Game Review: “Counter-Strike: Global Offensive”

Game Review: “Counter-Strike: Global Offensive”

Chase Bennett

Counter-Strike_Global_Offensive“Counter-Strike: Global Offensive” has become one of the most popular video games, with tournament prize pools reaching more than a million dollars.

The Counter-Strike franchise has been around since 1999. It first started as a modification for a game known as “Half-Life”. The mod became a huge hit with the community and creators Minh “Gooseman” Le and Jess “Cliffe” Cliffe had no idea what they had started.

The franchise includes three installments of the game including “Counter-Strike 1.6”, “Counter-Strike: Source”, and “Counter-Strike: Global Offensive” being the most recent, released in August of 2012.

“Counter-Strike: Global Offensive” has become one of the most popular games in past five years. With just under ten and a half million downloads, the game surpassed the most downloaded games on Steam, “Dota 2,” in late 2015.

The game includes multiple game modes such as Matchmaking, a competitive, five versus five battle until one team wins sixteen out of thirty rounds.

Depending on which side the team is on, Terrorist or Counter Terrorist, they can win a round by eliminating the enemy team, planting the bomb and protecting it until it explodes, defusing the bomb before it explodes or stalling until the two minute timer runs out.

Matchmaking is the most popular game mode of all as players look for a difficult and competitive match. Using a ranking system starting from Silver I to Global Elite, the game puts you in a match with players of similar skill to give you a challenging and immersive match.

Purchasing weapons within the game runs on a rather complex economy system to learn but anyone can understand the basics of it.

The amount of money received is dependent on if you win or lose the round. The victor receives almost double the amount of the losing team. As a result, the game is definitely about getting on a streak.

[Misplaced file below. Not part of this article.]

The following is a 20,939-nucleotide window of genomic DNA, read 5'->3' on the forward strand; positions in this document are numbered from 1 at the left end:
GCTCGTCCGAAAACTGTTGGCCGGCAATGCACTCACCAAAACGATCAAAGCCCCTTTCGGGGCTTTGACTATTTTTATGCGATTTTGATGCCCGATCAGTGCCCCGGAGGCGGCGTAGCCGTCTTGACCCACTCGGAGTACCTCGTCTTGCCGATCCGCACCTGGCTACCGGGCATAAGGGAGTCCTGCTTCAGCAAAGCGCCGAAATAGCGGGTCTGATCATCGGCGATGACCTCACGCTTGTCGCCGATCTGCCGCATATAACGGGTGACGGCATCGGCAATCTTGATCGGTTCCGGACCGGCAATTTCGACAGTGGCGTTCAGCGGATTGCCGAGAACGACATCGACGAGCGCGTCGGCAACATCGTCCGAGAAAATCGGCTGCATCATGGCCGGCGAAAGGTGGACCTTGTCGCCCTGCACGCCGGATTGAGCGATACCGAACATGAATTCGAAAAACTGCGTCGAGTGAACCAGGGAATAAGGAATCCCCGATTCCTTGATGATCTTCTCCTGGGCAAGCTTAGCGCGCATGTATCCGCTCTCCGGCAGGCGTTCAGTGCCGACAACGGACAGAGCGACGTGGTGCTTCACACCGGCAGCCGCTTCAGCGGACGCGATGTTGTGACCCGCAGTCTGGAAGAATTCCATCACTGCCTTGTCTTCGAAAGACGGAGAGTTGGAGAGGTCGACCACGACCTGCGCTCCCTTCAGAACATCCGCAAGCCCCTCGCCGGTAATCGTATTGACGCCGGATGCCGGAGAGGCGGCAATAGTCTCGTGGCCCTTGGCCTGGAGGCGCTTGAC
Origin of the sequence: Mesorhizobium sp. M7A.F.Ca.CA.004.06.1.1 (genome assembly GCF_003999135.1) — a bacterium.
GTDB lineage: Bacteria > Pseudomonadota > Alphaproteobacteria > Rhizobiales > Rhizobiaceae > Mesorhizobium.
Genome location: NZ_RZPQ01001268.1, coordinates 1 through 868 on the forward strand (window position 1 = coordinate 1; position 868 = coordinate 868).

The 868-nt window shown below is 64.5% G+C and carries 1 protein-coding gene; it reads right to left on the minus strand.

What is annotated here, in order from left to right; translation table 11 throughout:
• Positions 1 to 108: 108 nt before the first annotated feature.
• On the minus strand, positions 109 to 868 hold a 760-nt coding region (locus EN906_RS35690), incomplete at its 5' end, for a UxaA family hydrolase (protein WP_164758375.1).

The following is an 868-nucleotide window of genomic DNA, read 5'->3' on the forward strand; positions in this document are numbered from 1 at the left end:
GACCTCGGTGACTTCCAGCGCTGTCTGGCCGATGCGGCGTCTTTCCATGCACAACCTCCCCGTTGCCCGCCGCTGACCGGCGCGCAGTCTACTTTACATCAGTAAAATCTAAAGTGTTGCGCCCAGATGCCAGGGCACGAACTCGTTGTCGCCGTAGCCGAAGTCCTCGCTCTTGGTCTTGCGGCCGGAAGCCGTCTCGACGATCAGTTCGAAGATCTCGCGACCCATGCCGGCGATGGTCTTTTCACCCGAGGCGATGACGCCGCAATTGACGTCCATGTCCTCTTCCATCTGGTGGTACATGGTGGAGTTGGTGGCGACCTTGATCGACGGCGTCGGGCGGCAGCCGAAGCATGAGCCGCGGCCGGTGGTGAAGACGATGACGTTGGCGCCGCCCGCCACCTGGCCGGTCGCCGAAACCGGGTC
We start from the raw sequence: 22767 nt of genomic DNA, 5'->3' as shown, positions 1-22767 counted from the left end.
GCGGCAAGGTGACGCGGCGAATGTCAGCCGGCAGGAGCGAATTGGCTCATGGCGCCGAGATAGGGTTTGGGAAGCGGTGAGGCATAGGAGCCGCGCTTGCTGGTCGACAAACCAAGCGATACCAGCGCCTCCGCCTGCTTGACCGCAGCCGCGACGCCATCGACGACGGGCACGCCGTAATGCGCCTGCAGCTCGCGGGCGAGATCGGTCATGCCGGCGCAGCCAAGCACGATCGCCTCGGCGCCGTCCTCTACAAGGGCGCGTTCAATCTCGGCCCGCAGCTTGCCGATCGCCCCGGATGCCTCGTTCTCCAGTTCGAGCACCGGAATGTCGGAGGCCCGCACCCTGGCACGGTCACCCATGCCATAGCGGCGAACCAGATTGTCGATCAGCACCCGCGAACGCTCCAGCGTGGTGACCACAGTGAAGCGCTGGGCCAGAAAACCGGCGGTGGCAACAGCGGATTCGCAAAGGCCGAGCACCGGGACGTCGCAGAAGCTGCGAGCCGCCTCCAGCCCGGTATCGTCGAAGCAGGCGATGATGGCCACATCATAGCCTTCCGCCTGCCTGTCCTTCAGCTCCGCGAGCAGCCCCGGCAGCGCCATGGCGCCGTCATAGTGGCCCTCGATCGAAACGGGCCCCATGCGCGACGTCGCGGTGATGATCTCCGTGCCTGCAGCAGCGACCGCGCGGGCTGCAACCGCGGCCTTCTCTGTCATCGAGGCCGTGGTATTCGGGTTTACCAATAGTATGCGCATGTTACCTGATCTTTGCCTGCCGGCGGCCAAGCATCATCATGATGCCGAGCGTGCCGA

This economic system allows for strategic team play and intelligent decisions. When your team doesn’t have enough money, teams go on “Eco Rounds”.

Eco Rounds are rounds where teams usually make fast plays and spend as little money as possible, usually only purchasing a pistol.

“Counter-Strike” has multiple tournaments a year, but only three per year sponsored by the game’s developer, Valve. Before April 1, “Majors” as they are known, had a prize pool of $250,000. Post April 1st, all majors have been increased to one million dollar prize pools.

Smaller tournaments run by third-party companies such as “FACEIT” or “ESEA,” still have prize pools, but often times less than Majors.

A recent partnership with the television network TBS is allowing a program called ELeague, to be nationally televised for two 10-week seasons of “Counter-Strike” in which 18 teams will compete for $1.2M per season.

Since the game’s Arms Race update, releasing “skins” into the game, player’s wallets have been bone dry. Cases were released into the game which are essentially slot machines where you buy a key to open your case for $2.49 in real life, only to get disappointed when you get a $0.04 skin.

A skin is a camouflage that can be applied to your weapons in game. Cases start at common dropped items up to rare items which are more than often times expensive. Players take the less than one percent chance at getting a knife skin worth $300 in the real world, all just to have pixels.

Multiple third-party sites also allow for betting of these skins whether it be a betting game or gambling on a professional match. Problems have recently arisen due to the large portion of under-age players gambling only to lose all their money and throw a fit.

“Counter-Strike: Global Offensive” is my favorite game because of the competitive gameplay. I love the feel of playing with a good, strategic team and having the adrenaline rush through my veins when I need to pull out “the clutch.” Clutches are my favorite because you are the only member left alive on your team and you need to try and win the round regardless if it’s a one versus one or one versus five. Even though often times I yell at my screen for making me mad, I would recommend this game to anyone.